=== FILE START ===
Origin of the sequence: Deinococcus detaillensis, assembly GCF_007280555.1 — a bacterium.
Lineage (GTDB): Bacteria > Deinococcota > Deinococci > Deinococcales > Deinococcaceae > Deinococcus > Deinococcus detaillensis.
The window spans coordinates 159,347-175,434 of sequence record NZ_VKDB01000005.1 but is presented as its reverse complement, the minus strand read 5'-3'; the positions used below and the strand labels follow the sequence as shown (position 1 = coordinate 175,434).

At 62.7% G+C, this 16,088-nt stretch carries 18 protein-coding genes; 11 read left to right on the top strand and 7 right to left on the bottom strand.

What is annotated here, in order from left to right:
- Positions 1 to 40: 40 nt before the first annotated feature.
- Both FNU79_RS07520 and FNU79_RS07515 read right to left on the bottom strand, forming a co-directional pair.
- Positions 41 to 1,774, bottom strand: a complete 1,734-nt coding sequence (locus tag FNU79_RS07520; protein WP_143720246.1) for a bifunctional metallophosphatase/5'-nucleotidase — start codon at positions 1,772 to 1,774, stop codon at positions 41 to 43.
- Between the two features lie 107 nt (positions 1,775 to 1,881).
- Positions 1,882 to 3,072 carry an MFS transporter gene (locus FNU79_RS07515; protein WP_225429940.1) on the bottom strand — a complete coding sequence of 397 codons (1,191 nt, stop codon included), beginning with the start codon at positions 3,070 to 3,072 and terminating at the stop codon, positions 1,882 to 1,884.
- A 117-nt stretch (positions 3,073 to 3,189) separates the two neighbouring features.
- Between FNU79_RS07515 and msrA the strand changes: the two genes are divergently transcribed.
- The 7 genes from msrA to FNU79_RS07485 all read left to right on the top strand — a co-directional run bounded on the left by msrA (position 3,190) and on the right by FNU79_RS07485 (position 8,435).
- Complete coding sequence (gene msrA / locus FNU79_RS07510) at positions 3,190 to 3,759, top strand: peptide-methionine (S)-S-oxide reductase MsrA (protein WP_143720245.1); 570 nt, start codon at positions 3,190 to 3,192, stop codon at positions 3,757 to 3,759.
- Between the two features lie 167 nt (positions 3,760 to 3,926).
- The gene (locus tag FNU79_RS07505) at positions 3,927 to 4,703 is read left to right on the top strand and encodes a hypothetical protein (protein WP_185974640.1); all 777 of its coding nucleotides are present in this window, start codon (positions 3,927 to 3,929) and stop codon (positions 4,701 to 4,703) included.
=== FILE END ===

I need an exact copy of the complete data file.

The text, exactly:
Origin of the sequence: Deinococcus detaillensis, assembly GCF_007280555.1 — a bacterium.
Lineage (GTDB): Bacteria > Deinococcota > Deinococci > Deinococcales > Deinococcaceae > Deinococcus > Deinococcus detaillensis.
The window spans coordinates 159,347-175,434 of sequence record NZ_VKDB01000005.1 but is presented as its reverse complement, the minus strand read 5'-3'; the positions used below and the strand labels follow the sequence as shown (position 1 = coordinate 175,434).

At 62.7% G+C, this 16,088-nt stretch carries 18 protein-coding genes; 11 read left to right on the top strand and 7 right to left on the bottom strand.

What is annotated here, in order from left to right:
- Positions 1 to 40: 40 nt before the first annotated feature.
- Both FNU79_RS07520 and FNU79_RS07515 read right to left on the bottom strand, forming a co-directional pair.
- Positions 41 to 1,774, bottom strand: a complete 1,734-nt coding sequence (locus tag FNU79_RS07520; protein WP_143720246.1) for a bifunctional metallophosphatase/5'-nucleotidase — start codon at positions 1,772 to 1,774, stop codon at positions 41 to 43.
- Between the two features lie 107 nt (positions 1,775 to 1,881).
- Positions 1,882 to 3,072 carry an MFS transporter gene (locus FNU79_RS07515; protein WP_225429940.1) on the bottom strand — a complete coding sequence of 397 codons (1,191 nt, stop codon included), beginning with the start codon at positions 3,070 to 3,072 and terminating at the stop codon, positions 1,882 to 1,884.
- A 117-nt stretch (positions 3,073 to 3,189) separates the two neighbouring features.
- Between FNU79_RS07515 and msrA the strand changes: the two genes are divergently transcribed.
- The 7 genes from msrA to FNU79_RS07485 all read left to right on the top strand — a co-directional run bounded on the left by msrA (position 3,190) and on the right by FNU79_RS07485 (position 8,435).
- Complete coding sequence (gene msrA / locus FNU79_RS07510) at positions 3,190 to 3,759, top strand: peptide-methionine (S)-S-oxide reductase MsrA (protein WP_143720245.1); 570 nt, start codon at positions 3,190 to 3,192, stop codon at positions 3,757 to 3,759.
- Between the two features lie 167 nt (positions 3,760 to 3,926).
- The gene (locus tag FNU79_RS07505) at positions 3,927 to 4,703 is read left to right on the top strand and encodes a hypothetical protein (protein WP_185974640.1); all 777 of its coding nucleotides are present in this window, start codon (positions 3,927 to 3,929) and stop codon (positions 4,701 to 4,703) included.